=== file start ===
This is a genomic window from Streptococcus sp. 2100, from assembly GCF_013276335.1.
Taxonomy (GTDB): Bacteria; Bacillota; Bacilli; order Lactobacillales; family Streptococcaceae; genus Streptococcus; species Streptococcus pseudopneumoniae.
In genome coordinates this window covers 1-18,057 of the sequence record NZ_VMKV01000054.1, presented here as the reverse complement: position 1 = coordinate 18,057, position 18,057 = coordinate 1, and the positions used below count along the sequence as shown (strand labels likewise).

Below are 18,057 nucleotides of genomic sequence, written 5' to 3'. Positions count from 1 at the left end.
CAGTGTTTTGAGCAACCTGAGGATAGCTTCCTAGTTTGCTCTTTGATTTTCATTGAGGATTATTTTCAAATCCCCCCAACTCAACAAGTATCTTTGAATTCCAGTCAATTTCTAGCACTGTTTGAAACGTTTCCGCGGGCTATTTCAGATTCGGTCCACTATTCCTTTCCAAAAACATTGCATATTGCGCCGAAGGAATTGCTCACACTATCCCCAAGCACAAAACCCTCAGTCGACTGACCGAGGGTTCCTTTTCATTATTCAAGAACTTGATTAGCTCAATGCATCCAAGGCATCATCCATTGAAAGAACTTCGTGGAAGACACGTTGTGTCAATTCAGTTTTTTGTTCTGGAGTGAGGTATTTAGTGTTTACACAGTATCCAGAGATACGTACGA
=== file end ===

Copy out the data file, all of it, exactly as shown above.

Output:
This is a genomic window from Streptococcus sp. 2100, from assembly GCF_013276335.1.
Taxonomy (GTDB): Bacteria; Bacillota; Bacilli; order Lactobacillales; family Streptococcaceae; genus Streptococcus; species Streptococcus pseudopneumoniae.
In genome coordinates this window covers 1-18,057 of the sequence record NZ_VMKV01000054.1, presented here as the reverse complement: position 1 = coordinate 18,057, position 18,057 = coordinate 1, and the positions used below count along the sequence as shown (strand labels likewise).

Below are 18,057 nucleotides of genomic sequence, written 5' to 3'. Positions count from 1 at the left end.
CAGTGTTTTGAGCAACCTGAGGATAGCTTCCTAGTTTGCTCTTTGATTTTCATTGAGGATTATTTTCAAATCCCCCCAACTCAACAAGTATCTTTGAATTCCAGTCAATTTCTAGCACTGTTTGAAACGTTTCCGCGGGCTATTTCAGATTCGGTCCACTATTCCTTTCCAAAAACATTGCATATTGCGCCGAAGGAATTGCTCACACTATCCCCAAGCACAAAACCCTCAGTCGACTGACCGAGGGTTCCTTTTCATTATTCAAGAACTTGATTAGCTCAATGCATCCAAGGCATCATCCATTGAAAGAACTTCGTGGAAGACACGTTGTGTCAATTCAGTTTTTTGTTCTGGAGTGAGGTATTTAGTGTTTACACAGTATCCAGAGATACGTACGA